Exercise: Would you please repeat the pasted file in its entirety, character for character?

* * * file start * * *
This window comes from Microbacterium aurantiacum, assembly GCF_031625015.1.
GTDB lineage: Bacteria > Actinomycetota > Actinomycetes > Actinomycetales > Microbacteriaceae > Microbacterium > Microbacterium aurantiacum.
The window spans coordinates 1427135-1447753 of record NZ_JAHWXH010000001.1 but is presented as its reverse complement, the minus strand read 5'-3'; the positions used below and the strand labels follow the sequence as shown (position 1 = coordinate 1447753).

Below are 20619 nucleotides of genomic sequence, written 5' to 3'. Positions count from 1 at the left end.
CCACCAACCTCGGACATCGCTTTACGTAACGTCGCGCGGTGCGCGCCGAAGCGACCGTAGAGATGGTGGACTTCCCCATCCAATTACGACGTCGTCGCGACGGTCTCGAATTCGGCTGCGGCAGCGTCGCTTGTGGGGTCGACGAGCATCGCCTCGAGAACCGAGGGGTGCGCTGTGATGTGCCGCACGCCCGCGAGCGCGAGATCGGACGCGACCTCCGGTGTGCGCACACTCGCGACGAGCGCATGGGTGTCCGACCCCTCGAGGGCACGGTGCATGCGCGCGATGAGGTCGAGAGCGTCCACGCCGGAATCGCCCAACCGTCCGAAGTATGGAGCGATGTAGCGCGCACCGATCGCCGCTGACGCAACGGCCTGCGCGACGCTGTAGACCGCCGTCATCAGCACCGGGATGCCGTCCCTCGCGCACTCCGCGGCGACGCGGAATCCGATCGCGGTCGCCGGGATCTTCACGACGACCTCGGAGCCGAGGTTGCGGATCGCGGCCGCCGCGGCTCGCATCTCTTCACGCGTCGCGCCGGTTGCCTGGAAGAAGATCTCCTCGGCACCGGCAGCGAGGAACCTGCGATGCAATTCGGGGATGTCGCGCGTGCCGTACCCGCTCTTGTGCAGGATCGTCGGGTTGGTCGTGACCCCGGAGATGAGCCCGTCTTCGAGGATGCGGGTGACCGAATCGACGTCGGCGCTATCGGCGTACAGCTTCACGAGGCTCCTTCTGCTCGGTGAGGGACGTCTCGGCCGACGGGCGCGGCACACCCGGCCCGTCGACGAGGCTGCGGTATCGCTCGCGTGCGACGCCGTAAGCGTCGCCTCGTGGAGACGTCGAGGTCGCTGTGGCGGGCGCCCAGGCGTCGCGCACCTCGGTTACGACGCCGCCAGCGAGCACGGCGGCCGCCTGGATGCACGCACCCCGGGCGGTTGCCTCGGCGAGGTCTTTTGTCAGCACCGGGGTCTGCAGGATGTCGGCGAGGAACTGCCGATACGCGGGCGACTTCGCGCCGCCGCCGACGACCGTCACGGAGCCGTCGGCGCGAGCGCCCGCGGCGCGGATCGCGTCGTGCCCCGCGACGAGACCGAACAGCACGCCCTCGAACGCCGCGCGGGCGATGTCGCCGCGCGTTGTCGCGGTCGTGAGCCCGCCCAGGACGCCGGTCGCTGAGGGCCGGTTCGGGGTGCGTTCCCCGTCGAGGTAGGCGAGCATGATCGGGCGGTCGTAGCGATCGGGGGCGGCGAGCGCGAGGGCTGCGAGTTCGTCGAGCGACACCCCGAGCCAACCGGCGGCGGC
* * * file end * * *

This window comes from Microbacterium aurantiacum, assembly GCF_031625015.1.
GTDB lineage: Bacteria > Actinomycetota > Actinomycetes > Actinomycetales > Microbacteriaceae > Microbacterium > Microbacterium aurantiacum.
The window spans coordinates 1427135-1447753 of record NZ_JAHWXH010000001.1 but is presented as its reverse complement, the minus strand read 5'-3'; the positions used below and the strand labels follow the sequence as shown (position 1 = coordinate 1447753).

Below are 20619 nucleotides of genomic sequence, written 5' to 3'. Positions count from 1 at the left end.
CCACCAACCTCGGACATCGCTTTACGTAACGTCGCGCGGTGCGCGCCGAAGCGACCGTAGAGATGGTGGACTTCCCCATCCAATTACGACGTCGTCGCGACGGTCTCGAATTCGGCTGCGGCAGCGTCGCTTGTGGGGTCGACGAGCATCGCCTCGAGAACCGAGGGGTGCGCTGTGATGTGCCGCACGCCCGCGAGCGCGAGATCGGACGCGACCTCCGGTGTGCGCACACTCGCGACGAGCGCATGGGTGTCCGACCCCTCGAGGGCACGGTGCATGCGCGCGATGAGGTCGAGAGCGTCCACGCCGGAATCGCCCAACCGTCCGAAGTATGGAGCGATGTAGCGCGCACCGATCGCCGCTGACGCAACGGCCTGCGCGACGCTGTAGACCGCCGTCATCAGCACCGGGATGCCGTCCCTCGCGCACTCCGCGGCGACGCGGAATCCGATCGCGGTCGCCGGGATCTTCACGACGACCTCGGAGCCGAGGTTGCGGATCGCGGCCGCCGCGGCTCGCATCTCTTCACGCGTCGCGCCGGTTGCCTGGAAGAAGATCTCCTCGGCACCGGCAGCGAGGAACCTGCGATGCAATTCGGGGATGTCGCGCGTGCCGTACCCGCTCTTGTGCAGGATCGTCGGGTTGGTCGTGACCCCGGAGATGAGCCCGTCTTCGAGGATGCGGGTGACCGAATCGACGTCGGCGCTATCGGCGTACAGCTTCACGAGGCTCCTTCTGCTCGGTGAGGGACGTCTCGGCCGACGGGCGCGGCACACCCGGCCCGTCGACGAGGCTGCGGTATCGCTCGCGTGCGACGCCGTAAGCGTCGCCTCGTGGAGACGTCGAGGTCGCTGTGGCGGGCGCCCAGGCGTCGCGCACCTCGGTTACGACGCCGCCAGCGAGCACGGCGGCCGCCTGGATGCACGCACCCCGGGCGGTTGCCTCGGCGAGGTCTTTTGTCAGCACCGGGGTCTGCAGGATGTCGGCGAGGAACTGCCGATACGCGGGCGACTTCGCGCCGCCGCCGACGACCGTCACGGAGCCGTCGGCGCGAGCGCCCGCGGCGCGGATCGCGTCGTGCCCCGCGACGAGACCGAACAGCACGCCCTCGAACGCCGCGCGGGCGATGTCGCCGCGCGTTGTCGCGGTCGTGAGCCCGCCCAGGACGCCGGTCGCTGAGGGCCGGTTCGGGGTGCGTTCCCCGTCGAGGTAGGCGAGCATGATCGGGCGGTCGTAGCGATCGGGGGCGGCGAGCGCGAGGGCTGCGAGTTCGTCGAGCGACACCCCGAGCCAACCGGCGGCGGC